Steeler head coach Mike Tomlin has a very clear goal in mind for Minkah Fitzpatrick. His star safety is already one of the best defensive backs in the NFL. In his two seasons in Pittsburgh, the fourth-year pro has two All-Pro selections. There is very little he has left to improve in how he plays the position. But Tomlin wants Fitzpatrick to take a step forward in another area: Becoming a more vocal leader for the secondary, which is fielding at least two first-time starters this season.
“Coach T this off season, he especially wanted me to be more vocal and not just on the field, but in the locker room, in the weight room and also on the field. So I’m just trying to take to that challenge,” Fitzpatrick said during a training camp media session Monday.
The goal is important enough that it was a main topic of Fitzpatrick back during OTAs in June. Now at Heinz Field in training camp and with the first preseason game 72 hours away, it bears even more importance as Fitzpatrick’s younger teammates take the field ahead of the season. Working with them, Fitzpatrick is buying in to what Tomlin wants him to do as the cornerstone of the team’s long-term secondary.
“I think it just comes from, I’m older now. I’m in year four, you know what I’m saying? I think it’s time to start sharing my experience and sharing my wisdom because I have a lot of experience,” Fitzpatrick said. “I’ve been starting since the very first day I walked into the league. So think I could impart a lot of my wisdom on younger guys and even older guys.”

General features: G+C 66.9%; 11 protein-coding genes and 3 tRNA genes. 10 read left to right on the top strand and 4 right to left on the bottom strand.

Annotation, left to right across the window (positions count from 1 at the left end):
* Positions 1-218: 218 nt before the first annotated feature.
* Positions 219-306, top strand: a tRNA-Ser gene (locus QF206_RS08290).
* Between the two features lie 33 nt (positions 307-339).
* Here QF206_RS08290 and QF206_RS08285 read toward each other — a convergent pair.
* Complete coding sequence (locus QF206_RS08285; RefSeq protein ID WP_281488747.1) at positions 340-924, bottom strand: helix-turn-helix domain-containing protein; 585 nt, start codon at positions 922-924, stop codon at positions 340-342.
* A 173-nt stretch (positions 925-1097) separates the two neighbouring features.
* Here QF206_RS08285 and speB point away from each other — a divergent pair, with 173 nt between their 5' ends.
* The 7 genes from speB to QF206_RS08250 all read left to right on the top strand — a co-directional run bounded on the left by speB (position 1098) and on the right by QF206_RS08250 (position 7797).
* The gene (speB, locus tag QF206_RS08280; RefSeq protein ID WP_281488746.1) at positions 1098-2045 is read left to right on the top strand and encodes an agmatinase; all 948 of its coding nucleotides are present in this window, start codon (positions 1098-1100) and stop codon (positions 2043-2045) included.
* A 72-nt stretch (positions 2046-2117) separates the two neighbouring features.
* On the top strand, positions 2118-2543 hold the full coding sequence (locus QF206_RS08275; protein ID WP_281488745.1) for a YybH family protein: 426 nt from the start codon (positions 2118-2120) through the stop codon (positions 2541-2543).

Cameron Sutton is starting at corner for the first time. James Pierre will be jumping from 2020 UDFA to the team’s likely third corner in 2021. And in the slot will be some combination of Antoine Brooks Jr. or Arthur Maulet, either of which would be a full-time starter for the first time in their careers.
Fitzpatrick is an invaluable mentor for all of those players. Not only that, but as the best defensive back on the roster, he can offer some strong advice for fellow safety Terrell Edmunds and starting corner Joe Haden. Even Tomlin has admitted that Fitzpatrick is so talented and sees the field so well, he is learning from him.
“I’m very confident in what I do, very confident in my abilities. I prepare really well. I think I handle myself like a professional,” Fitzpatrick said. “It’s kinda being demanded almost of me. A lot of the young guys are coming to me and asking me questions and picking my brain. I have the responsibility to talk to them and fill them in and take them under my wing.”
With Fitzpatrick’s considerable resume in such a short time, he was destined to end up a leader offering advice to others. His willingness to accept that role and become a more vocal player helping the more inexperienced starters develop goes a long way to improving a secondary that lost two key players from last season.